Guide not to get lost in the rites of San Juan

Galicia is a land of celebrations. Any reason is good to get together with family, friends and neighbors, and enjoy a day of partying. Whether it’s to honor the patron, to show off our gastronomy, to claim the quality of our products or the uniqueness of our crafts or to enjoy music, the annual calendar is full of dates marked in red. Some are specific to a town or city, others are cause for simultaneous celebration in dozens of places, and a few are equally enjoyed anywhere in the community. Among the latter, San Juan occupies a privileged place, since there is no corner of Galicia where, on the evening of June 23, a fire is not lit to join an evening full of tradition, symbolism and rituals. We share with you a small guide so that you fully enjoy the day.


Bonfires and their origin

Fire is the most important element of an evening that is directly related to the summer solstice, which takes place a couple of days before, and to the ancient sun cults associated with that time of year. It’s believed that the reason for lighting bonfires at that time had the symbolic function of bringing new strength to the sun and trying to avoid the change in trend that occurs on the summer solstice, date from which the hours of light and the night gain ground to the day. As with many other ancient pagan cults, the subsequent Christianization process postponed the celebration for a few days to link it with the commemoration of the birth of Saint John. According to Christian tradition, he was born six months before Christ and to celebrate it, his father, Zacarías, would have lit a bonfire. At present, this fire has acquired a purifying sense that leads us to the following aspect of the celebration:


The rite of fire

The process by which the flames consume matter turning it into ashes and smoke has had a purifying meaning since ancient times, but to benefit from these effects during San Juan it’s not necessary to burn, but it’s enough to jump the bonfire from side to side. other. According to tradition, this ritual allows you to leave evil spirits behind and benefit from protection and good luck in the face of adversity. It’s a practice that cannot be missed in any celebration of San Juan, although the details do vary from one place to another.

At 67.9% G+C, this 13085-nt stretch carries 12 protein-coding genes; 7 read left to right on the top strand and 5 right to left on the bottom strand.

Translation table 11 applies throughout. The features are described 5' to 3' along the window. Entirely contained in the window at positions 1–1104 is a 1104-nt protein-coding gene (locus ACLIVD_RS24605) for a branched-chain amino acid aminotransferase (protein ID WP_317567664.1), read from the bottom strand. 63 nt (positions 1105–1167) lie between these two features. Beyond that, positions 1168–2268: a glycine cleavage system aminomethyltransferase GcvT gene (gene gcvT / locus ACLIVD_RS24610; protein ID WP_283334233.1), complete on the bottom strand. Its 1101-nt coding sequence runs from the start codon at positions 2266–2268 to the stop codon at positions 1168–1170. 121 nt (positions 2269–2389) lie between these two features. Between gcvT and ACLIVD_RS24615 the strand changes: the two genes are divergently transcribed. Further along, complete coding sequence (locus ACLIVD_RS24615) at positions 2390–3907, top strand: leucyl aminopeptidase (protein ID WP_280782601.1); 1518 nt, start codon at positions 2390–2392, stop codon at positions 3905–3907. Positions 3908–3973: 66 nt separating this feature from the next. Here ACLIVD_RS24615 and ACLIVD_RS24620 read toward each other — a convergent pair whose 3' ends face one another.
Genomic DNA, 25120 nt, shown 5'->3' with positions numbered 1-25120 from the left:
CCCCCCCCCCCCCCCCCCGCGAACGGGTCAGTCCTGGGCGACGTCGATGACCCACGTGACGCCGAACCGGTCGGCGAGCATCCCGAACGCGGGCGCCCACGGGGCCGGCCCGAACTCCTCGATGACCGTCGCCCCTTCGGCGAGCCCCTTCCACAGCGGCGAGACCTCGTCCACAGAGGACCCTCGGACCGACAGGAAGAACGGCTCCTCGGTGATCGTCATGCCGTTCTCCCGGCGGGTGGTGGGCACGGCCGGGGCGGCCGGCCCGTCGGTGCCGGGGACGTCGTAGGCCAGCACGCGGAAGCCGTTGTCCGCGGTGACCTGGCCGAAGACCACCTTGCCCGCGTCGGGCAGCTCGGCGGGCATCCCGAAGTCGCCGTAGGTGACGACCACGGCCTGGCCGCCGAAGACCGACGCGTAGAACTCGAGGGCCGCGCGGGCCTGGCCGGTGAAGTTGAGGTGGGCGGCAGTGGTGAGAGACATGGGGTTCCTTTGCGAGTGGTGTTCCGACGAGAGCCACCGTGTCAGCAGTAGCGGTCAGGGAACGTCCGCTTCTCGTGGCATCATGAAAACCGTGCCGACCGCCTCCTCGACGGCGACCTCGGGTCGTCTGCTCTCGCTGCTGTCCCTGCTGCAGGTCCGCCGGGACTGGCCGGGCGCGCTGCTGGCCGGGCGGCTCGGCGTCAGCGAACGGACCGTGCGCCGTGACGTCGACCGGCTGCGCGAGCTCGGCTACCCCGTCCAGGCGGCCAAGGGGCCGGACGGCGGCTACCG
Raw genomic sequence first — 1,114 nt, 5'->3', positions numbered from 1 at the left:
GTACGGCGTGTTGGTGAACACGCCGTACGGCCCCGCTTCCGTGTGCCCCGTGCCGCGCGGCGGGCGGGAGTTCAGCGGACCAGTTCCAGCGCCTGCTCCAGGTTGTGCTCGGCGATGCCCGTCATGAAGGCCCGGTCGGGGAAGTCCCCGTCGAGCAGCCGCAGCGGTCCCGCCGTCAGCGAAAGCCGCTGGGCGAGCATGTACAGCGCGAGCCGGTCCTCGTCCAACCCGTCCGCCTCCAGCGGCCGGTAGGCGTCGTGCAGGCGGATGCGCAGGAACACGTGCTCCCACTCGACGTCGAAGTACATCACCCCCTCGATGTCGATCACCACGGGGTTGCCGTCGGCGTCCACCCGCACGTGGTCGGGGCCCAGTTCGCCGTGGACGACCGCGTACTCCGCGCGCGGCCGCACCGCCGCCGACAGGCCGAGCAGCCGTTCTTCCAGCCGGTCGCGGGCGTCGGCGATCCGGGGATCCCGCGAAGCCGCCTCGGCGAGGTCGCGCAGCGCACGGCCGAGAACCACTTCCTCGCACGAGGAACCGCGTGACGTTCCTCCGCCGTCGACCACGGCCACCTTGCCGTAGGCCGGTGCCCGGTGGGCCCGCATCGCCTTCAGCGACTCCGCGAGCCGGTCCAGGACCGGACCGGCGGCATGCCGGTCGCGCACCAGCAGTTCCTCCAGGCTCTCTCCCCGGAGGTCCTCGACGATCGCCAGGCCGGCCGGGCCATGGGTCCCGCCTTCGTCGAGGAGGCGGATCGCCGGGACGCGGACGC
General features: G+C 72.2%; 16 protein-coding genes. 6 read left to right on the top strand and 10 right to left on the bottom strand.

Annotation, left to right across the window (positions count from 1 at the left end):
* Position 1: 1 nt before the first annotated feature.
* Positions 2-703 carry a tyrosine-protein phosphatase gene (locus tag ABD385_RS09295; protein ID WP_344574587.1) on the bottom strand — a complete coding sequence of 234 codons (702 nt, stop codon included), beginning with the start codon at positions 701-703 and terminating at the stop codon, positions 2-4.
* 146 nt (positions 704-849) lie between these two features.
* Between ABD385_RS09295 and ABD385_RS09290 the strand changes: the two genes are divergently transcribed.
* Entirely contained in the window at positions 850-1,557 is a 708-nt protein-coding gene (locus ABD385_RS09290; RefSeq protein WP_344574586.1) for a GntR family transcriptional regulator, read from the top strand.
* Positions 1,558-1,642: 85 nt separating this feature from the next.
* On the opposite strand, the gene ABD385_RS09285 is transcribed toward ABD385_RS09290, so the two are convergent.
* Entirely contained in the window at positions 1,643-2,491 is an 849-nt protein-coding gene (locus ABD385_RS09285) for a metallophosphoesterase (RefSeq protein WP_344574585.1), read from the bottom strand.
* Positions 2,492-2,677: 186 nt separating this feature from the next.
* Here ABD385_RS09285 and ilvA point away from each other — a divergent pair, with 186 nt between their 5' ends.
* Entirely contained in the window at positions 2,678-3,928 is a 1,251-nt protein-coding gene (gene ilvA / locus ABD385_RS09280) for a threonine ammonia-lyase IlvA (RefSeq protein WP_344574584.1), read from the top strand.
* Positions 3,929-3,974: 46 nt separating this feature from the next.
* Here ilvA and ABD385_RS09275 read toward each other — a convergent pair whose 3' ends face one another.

In some areas of Galicia it’s said that the bonfire must be passed a total of nine times for the rite to be accomplished; in others there are 7 jumps to be made and in some cases it’s simply an odd number. What there is agreement on is that it’s a rite for everyone, children and adults, that is why it’s common for some embers to be removed from large bonfires to allow the little ones to also participate in the ritual. It’s also for this reason that although bonfires are normally lit at midnight from June 23 to 24, in some places the appearance of fire is also anticipated to facilitate participation.


The herbs of San Juan

Although fire is the central ingredient of San Juan, in the section on rites for this day there is also room for other natural elements. The origin of the tradition of the herbs of San Juan is also lost in time and there is also no unanimous consensus on which flowers to use in this rite. It’s the peculiarities of each area in terms of flora, and the way in which the tradition was transmitted in each place or, even, in the family environment, which have led to the fact that when listing the herbs of San Juan there are a large variety of different listings.


Along with the species that bears the saint’s name, there are other varieties such as lemon verbena, male fern, mallow, fennel, rosemary, broom, pennyroyal, rue and arnica, as well as leaves from various trees. fruit trees. Some specialists have identified more than fifty different species, although always combined in a small number that, in many cases, is 7. There’s also no single way to follow the ritual, but the most common is to submerge the selected herbs in a container with water on the afternoon of the 23rd, leave them there overnight, use that water to wash your face the next day, let the herbs dry and store them to burn the following year. It’s thus achieved, according to tradition, to get rid of the evil eye and envy, in addition to benefiting from the properties that some of these plants have against skin ailments.



In a night of partying, the gastronomic component cannot be missing and San Juan isn’t an exception in this regard, but in this case there is a dish common to all of Galicia. Sardines cannot be absent next to any bonfire and their aroma is another of the fundamental ingredients of the evening. Preferably roasted and presented on a piece of bread (preferably corn), the sardines allow the participants in the party to satisfy their appetite and gain strength for the long evening that awaits them.


 “For San Juan the sardine dips the bread” is a saying already elevated to the category of commandment, arriving on the evening of June 23, although it’s true that not all palates appreciate the forcefulness of this gastronomic proposal and normally the menu of the evening is accompanied by other alternatives. Furthermore, in this case it’s not as old a practice as it might seem. A century ago, the menu for San Juan’s night varied notably from one town to another, including all kinds of food, and it was in subsequent decades that the custom of roasting sardines, possibly born in fishing towns, spread throughout Galicia.










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